Initially I had difficulty speaking and responding to his questions. If someone tries to touch me or move me during an attack, these also can make them worse. Both gratefully and sadly, Steve has been in this situation with me before many times and knew what to do. I still couldn’t stop crying. Geez. So Steve gingerly helped me sit up and slowly rise to a standing position. Unfortunately the neurological collapse was settling in and I was unable to stand on my own. What would occur over the next hour was like recovering from a stroke: left-sided parasthesia with my bilateral lower extremities and proximal left arm affected the most. My speech was slowed and simple. My thinking narrowed to the tasks of managing the episode without injury. I became terrified of the two sets of stairs between the master bedroom and our car parked in the driveway. Steve ended up carrying me, first to a couch on the first floor then second out to the car with a break inbetween.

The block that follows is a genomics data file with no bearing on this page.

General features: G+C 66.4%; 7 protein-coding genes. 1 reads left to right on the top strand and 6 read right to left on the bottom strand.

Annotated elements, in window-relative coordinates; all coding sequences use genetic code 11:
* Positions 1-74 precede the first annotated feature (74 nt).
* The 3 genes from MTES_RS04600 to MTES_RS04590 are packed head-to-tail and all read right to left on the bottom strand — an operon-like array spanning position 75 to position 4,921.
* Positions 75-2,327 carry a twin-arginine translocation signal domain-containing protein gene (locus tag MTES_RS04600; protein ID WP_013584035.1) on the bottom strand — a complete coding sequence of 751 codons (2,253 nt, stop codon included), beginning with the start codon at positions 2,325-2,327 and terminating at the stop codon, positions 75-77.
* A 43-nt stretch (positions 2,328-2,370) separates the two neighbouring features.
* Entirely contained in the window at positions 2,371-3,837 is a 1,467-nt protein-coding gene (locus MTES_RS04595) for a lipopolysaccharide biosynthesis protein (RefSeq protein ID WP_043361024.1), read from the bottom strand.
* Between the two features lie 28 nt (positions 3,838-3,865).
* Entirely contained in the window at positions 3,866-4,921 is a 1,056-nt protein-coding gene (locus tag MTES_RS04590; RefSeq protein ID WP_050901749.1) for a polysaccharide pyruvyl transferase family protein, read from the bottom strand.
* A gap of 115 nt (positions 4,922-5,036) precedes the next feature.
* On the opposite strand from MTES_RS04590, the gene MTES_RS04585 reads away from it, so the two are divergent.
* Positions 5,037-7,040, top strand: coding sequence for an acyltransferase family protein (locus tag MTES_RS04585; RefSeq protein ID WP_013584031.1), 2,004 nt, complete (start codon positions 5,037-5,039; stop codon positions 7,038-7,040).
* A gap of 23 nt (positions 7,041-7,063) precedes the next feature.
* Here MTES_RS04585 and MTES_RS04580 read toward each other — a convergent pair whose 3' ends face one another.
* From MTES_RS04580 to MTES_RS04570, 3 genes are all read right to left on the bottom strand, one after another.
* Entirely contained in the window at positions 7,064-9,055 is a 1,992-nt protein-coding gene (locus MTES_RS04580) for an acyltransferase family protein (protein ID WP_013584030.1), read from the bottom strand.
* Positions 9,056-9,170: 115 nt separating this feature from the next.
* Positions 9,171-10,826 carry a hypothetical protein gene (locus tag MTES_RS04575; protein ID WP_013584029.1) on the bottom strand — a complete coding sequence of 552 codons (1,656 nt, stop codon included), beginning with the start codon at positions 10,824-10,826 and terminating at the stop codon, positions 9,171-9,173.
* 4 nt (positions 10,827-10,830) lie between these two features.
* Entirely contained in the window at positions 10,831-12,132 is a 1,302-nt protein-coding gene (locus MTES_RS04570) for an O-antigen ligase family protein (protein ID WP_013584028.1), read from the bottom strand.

At this point, the only folks left visiting in the house were the couple who lived there and their father. Mrs V., the wife, had seen a seizure attack episode last year when she graciously stayed with me for a night. Steve was out of town and her presence was a great comfort. I have wondered if her husband sometimes doesn’t know what to make of the chronicity of this illness plaguing my life? Who knows. I do appreciate his prayers when the group closes for the evening. Well tonight, Mr. B. too got to see the worst of it as well. Great. But that was not my prayer when I was secluded in the bedroom!